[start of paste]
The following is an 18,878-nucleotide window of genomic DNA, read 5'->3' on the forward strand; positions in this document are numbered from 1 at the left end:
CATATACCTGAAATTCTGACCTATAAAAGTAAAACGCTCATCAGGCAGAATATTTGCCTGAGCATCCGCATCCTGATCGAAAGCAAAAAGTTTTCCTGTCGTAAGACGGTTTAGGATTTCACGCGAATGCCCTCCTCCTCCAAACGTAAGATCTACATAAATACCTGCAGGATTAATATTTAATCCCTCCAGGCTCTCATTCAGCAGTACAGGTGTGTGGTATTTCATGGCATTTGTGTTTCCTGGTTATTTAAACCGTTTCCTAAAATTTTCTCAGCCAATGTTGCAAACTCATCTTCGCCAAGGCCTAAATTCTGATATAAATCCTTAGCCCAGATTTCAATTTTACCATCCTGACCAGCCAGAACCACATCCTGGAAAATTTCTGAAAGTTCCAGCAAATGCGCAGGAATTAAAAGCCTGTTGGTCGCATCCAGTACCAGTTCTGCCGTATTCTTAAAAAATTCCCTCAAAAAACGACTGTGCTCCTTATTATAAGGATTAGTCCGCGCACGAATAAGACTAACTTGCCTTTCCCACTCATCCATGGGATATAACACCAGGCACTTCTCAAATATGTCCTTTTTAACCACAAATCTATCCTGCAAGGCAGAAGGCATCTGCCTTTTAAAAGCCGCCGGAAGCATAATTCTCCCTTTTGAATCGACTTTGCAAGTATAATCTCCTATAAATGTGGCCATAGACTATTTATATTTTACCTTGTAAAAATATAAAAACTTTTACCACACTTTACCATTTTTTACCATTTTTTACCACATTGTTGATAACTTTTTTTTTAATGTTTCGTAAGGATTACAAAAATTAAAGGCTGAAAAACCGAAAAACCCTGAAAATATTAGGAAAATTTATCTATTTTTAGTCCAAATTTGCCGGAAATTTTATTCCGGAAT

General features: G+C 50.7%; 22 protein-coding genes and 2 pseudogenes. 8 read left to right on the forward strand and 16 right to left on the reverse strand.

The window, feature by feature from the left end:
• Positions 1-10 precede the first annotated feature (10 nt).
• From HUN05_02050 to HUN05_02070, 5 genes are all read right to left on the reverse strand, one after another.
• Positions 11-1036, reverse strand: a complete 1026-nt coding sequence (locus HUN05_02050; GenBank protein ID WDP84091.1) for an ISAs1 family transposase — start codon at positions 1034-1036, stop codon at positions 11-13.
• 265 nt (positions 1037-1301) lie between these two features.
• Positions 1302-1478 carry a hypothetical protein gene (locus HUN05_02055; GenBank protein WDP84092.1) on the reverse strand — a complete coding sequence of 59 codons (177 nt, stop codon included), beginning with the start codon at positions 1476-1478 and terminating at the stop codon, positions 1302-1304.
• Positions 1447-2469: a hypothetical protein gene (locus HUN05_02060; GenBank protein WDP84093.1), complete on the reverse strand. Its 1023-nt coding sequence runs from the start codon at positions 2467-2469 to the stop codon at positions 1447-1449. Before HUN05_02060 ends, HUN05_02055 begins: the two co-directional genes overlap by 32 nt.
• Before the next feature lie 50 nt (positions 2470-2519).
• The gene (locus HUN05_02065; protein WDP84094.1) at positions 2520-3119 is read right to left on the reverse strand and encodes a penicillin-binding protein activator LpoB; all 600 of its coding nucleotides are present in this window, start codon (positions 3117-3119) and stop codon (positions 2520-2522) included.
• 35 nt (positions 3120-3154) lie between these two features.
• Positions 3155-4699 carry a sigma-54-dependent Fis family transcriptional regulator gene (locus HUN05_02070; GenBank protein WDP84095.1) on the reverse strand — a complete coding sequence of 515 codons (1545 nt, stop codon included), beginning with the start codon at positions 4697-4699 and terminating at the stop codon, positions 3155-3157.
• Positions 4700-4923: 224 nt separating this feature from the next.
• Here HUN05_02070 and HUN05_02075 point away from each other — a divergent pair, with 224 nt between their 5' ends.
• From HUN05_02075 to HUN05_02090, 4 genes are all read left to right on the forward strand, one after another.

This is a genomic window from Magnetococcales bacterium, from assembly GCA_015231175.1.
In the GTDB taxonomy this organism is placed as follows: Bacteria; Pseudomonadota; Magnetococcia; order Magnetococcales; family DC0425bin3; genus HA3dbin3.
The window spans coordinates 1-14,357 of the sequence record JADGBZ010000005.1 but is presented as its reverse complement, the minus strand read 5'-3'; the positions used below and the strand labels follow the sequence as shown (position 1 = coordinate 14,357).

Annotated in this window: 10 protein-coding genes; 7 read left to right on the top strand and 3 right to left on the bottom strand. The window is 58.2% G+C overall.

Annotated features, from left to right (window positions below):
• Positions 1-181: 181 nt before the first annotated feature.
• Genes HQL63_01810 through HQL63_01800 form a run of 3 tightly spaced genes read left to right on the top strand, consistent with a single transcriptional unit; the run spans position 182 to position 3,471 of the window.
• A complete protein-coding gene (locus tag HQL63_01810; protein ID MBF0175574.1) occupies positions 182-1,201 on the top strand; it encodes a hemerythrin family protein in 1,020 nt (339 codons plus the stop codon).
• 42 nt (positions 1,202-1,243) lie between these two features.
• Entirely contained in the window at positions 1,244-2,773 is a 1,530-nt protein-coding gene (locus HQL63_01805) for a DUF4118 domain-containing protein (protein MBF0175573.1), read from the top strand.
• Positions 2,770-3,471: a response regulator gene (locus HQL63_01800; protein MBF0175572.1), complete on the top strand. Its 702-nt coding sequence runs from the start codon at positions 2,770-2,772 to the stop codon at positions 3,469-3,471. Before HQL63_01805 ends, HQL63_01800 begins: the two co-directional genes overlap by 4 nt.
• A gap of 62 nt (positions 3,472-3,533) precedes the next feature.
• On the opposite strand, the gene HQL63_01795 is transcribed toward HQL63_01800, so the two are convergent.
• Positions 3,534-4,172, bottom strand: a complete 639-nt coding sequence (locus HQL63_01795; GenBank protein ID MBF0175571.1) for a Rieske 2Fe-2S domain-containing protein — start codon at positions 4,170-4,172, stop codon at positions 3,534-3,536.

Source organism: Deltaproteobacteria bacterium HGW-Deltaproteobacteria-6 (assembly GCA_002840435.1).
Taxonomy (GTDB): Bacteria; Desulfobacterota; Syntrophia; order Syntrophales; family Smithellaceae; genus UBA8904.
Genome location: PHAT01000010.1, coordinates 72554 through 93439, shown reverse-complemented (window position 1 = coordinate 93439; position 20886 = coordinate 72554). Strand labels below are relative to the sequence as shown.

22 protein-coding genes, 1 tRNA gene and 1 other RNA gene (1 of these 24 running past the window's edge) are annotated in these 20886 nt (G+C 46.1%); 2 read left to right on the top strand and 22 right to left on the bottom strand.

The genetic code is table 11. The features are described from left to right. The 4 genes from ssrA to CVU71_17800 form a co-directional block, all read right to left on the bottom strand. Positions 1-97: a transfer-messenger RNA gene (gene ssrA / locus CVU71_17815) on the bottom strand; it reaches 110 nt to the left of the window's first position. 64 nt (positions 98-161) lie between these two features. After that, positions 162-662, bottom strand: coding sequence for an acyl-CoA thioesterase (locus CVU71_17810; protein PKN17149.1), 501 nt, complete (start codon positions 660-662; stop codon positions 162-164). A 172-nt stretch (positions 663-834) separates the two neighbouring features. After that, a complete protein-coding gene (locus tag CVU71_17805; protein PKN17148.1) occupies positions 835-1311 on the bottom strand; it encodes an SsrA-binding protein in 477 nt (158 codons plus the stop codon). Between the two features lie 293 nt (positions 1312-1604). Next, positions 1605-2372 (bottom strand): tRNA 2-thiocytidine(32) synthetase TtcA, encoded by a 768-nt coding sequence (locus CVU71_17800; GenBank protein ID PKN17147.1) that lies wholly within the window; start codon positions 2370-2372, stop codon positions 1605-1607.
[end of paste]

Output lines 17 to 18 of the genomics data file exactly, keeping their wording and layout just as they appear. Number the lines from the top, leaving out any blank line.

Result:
• From HUN05_02075 to HUN05_02090, 4 genes are all read left to right on the forward strand, one after another.

This is a genomic window from Magnetococcales bacterium, from assembly GCA_015231175.1.